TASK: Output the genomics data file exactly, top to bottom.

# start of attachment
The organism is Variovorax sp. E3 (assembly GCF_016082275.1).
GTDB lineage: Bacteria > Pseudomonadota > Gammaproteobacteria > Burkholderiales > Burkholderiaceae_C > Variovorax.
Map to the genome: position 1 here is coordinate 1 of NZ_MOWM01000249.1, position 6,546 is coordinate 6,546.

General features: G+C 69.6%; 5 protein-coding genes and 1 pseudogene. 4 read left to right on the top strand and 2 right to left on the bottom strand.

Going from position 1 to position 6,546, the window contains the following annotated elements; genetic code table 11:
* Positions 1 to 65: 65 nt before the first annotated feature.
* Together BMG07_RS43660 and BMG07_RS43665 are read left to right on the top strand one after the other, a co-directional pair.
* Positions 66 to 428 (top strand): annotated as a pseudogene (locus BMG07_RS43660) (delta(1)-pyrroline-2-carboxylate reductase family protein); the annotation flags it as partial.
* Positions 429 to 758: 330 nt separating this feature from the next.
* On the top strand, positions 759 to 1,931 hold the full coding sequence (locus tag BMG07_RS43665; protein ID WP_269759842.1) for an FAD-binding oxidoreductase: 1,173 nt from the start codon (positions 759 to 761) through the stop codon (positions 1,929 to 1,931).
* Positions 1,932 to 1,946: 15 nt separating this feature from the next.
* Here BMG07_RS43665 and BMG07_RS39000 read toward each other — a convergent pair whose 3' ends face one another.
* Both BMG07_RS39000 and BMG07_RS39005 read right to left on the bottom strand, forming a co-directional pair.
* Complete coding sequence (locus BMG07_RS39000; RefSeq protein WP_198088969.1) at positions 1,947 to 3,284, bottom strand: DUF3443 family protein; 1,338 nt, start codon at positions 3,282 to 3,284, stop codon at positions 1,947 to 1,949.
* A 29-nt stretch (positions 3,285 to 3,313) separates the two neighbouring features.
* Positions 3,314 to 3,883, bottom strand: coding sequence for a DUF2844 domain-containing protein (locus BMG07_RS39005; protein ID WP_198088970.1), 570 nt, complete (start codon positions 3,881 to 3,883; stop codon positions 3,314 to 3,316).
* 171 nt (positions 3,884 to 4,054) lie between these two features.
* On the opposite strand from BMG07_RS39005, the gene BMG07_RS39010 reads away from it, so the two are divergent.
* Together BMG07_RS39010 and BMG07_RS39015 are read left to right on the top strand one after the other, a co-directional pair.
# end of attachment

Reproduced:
The organism is Variovorax sp. E3 (assembly GCF_016082275.1).
GTDB lineage: Bacteria > Pseudomonadota > Gammaproteobacteria > Burkholderiales > Burkholderiaceae_C > Variovorax.
Map to the genome: position 1 here is coordinate 1 of NZ_MOWM01000249.1, position 6,546 is coordinate 6,546.

General features: G+C 69.6%; 5 protein-coding genes and 1 pseudogene. 4 read left to right on the top strand and 2 right to left on the bottom strand.

Going from position 1 to position 6,546, the window contains the following annotated elements; genetic code table 11:
* Positions 1 to 65: 65 nt before the first annotated feature.
* Together BMG07_RS43660 and BMG07_RS43665 are read left to right on the top strand one after the other, a co-directional pair.
* Positions 66 to 428 (top strand): annotated as a pseudogene (locus BMG07_RS43660) (delta(1)-pyrroline-2-carboxylate reductase family protein); the annotation flags it as partial.
* Positions 429 to 758: 330 nt separating this feature from the next.
* On the top strand, positions 759 to 1,931 hold the full coding sequence (locus tag BMG07_RS43665; protein ID WP_269759842.1) for an FAD-binding oxidoreductase: 1,173 nt from the start codon (positions 759 to 761) through the stop codon (positions 1,929 to 1,931).
* Positions 1,932 to 1,946: 15 nt separating this feature from the next.
* Here BMG07_RS43665 and BMG07_RS39000 read toward each other — a convergent pair whose 3' ends face one another.
* Both BMG07_RS39000 and BMG07_RS39005 read right to left on the bottom strand, forming a co-directional pair.
* Complete coding sequence (locus BMG07_RS39000; RefSeq protein WP_198088969.1) at positions 1,947 to 3,284, bottom strand: DUF3443 family protein; 1,338 nt, start codon at positions 3,282 to 3,284, stop codon at positions 1,947 to 1,949.
* A 29-nt stretch (positions 3,285 to 3,313) separates the two neighbouring features.
* Positions 3,314 to 3,883, bottom strand: coding sequence for a DUF2844 domain-containing protein (locus BMG07_RS39005; protein ID WP_198088970.1), 570 nt, complete (start codon positions 3,881 to 3,883; stop codon positions 3,314 to 3,316).
* 171 nt (positions 3,884 to 4,054) lie between these two features.
* On the opposite strand from BMG07_RS39005, the gene BMG07_RS39010 reads away from it, so the two are divergent.
* Together BMG07_RS39010 and BMG07_RS39015 are read left to right on the top strand one after the other, a co-directional pair.